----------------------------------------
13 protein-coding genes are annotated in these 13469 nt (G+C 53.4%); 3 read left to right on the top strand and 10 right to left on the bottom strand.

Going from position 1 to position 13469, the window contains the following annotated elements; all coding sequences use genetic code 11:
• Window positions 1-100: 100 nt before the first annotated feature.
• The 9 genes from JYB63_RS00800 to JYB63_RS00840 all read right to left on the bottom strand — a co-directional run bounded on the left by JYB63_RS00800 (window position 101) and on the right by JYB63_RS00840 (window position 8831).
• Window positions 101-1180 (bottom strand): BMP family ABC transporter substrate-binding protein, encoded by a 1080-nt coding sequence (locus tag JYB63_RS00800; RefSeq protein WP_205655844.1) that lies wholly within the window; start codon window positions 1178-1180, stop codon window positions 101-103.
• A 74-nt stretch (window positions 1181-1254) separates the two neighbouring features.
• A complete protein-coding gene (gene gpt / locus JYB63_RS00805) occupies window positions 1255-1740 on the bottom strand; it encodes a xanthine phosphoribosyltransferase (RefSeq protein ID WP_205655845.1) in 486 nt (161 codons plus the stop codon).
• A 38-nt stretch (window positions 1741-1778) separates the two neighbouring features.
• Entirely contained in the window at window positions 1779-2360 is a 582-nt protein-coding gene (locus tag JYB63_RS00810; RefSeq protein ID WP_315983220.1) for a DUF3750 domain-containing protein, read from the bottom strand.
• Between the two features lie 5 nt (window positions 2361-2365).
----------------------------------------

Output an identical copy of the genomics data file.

13 protein-coding genes are annotated in these 13469 nt (G+C 53.4%); 3 read left to right on the top strand and 10 right to left on the bottom strand.

Going from position 1 to position 13469, the window contains the following annotated elements; all coding sequences use genetic code 11:
• Window positions 1-100: 100 nt before the first annotated feature.
• The 9 genes from JYB63_RS00800 to JYB63_RS00840 all read right to left on the bottom strand — a co-directional run bounded on the left by JYB63_RS00800 (window position 101) and on the right by JYB63_RS00840 (window position 8831).
• Window positions 101-1180 (bottom strand): BMP family ABC transporter substrate-binding protein, encoded by a 1080-nt coding sequence (locus tag JYB63_RS00800; RefSeq protein WP_205655844.1) that lies wholly within the window; start codon window positions 1178-1180, stop codon window positions 101-103.
• A 74-nt stretch (window positions 1181-1254) separates the two neighbouring features.
• A complete protein-coding gene (gene gpt / locus JYB63_RS00805) occupies window positions 1255-1740 on the bottom strand; it encodes a xanthine phosphoribosyltransferase (RefSeq protein ID WP_205655845.1) in 486 nt (161 codons plus the stop codon).
• A 38-nt stretch (window positions 1741-1778) separates the two neighbouring features.
• Entirely contained in the window at window positions 1779-2360 is a 582-nt protein-coding gene (locus tag JYB63_RS00810; RefSeq protein ID WP_315983220.1) for a DUF3750 domain-containing protein, read from the bottom strand.
• Between the two features lie 5 nt (window positions 2361-2365).